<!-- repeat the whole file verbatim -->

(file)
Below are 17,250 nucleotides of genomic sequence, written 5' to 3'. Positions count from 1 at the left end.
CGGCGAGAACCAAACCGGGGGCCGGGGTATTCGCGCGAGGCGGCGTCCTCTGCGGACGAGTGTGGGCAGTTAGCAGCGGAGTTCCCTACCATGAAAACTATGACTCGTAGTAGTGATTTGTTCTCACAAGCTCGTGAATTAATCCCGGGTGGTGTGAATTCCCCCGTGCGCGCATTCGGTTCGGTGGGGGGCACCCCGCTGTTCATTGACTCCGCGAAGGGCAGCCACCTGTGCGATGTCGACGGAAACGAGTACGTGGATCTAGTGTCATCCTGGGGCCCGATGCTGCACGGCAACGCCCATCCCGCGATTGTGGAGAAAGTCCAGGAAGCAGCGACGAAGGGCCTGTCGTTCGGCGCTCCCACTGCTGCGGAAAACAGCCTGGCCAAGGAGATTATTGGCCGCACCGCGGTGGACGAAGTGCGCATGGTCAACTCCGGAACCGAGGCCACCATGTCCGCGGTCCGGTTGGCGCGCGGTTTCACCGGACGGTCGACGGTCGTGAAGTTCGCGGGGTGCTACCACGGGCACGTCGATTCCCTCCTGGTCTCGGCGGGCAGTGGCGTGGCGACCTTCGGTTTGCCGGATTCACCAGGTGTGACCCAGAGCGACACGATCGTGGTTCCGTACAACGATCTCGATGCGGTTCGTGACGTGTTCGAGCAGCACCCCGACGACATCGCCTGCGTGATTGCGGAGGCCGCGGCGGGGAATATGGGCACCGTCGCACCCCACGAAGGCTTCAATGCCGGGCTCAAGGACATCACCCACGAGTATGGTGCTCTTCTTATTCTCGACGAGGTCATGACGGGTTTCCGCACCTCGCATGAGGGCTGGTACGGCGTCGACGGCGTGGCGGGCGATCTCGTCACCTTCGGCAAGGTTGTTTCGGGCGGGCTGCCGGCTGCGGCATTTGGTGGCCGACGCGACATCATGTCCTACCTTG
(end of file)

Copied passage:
Below are 17,250 nucleotides of genomic sequence, written 5' to 3'. Positions count from 1 at the left end.
CGGCGAGAACCAAACCGGGGGCCGGGGTATTCGCGCGAGGCGGCGTCCTCTGCGGACGAGTGTGGGCAGTTAGCAGCGGAGTTCCCTACCATGAAAACTATGACTCGTAGTAGTGATTTGTTCTCACAAGCTCGTGAATTAATCCCGGGTGGTGTGAATTCCCCCGTGCGCGCATTCGGTTCGGTGGGGGGCACCCCGCTGTTCATTGACTCCGCGAAGGGCAGCCACCTGTGCGATGTCGACGGAAACGAGTACGTGGATCTAGTGTCATCCTGGGGCCCGATGCTGCACGGCAACGCCCATCCCGCGATTGTGGAGAAAGTCCAGGAAGCAGCGACGAAGGGCCTGTCGTTCGGCGCTCCCACTGCTGCGGAAAACAGCCTGGCCAAGGAGATTATTGGCCGCACCGCGGTGGACGAAGTGCGCATGGTCAACTCCGGAACCGAGGCCACCATGTCCGCGGTCCGGTTGGCGCGCGGTTTCACCGGACGGTCGACGGTCGTGAAGTTCGCGGGGTGCTACCACGGGCACGTCGATTCCCTCCTGGTCTCGGCGGGCAGTGGCGTGGCGACCTTCGGTTTGCCGGATTCACCAGGTGTGACCCAGAGCGACACGATCGTGGTTCCGTACAACGATCTCGATGCGGTTCGTGACGTGTTCGAGCAGCACCCCGACGACATCGCCTGCGTGATTGCGGAGGCCGCGGCGGGGAATATGGGCACCGTCGCACCCCACGAAGGCTTCAATGCCGGGCTCAAGGACATCACCCACGAGTATGGTGCTCTTCTTATTCTCGACGAGGTCATGACGGGTTTCCGCACCTCGCATGAGGGCTGGTACGGCGTCGACGGCGTGGCGGGCGATCTCGTCACCTTCGGCAAGGTTGTTTCGGGCGGGCTGCCGGCTGCGGCATTTGGTGGCCGACGCGACATCATGTCCTACCTTG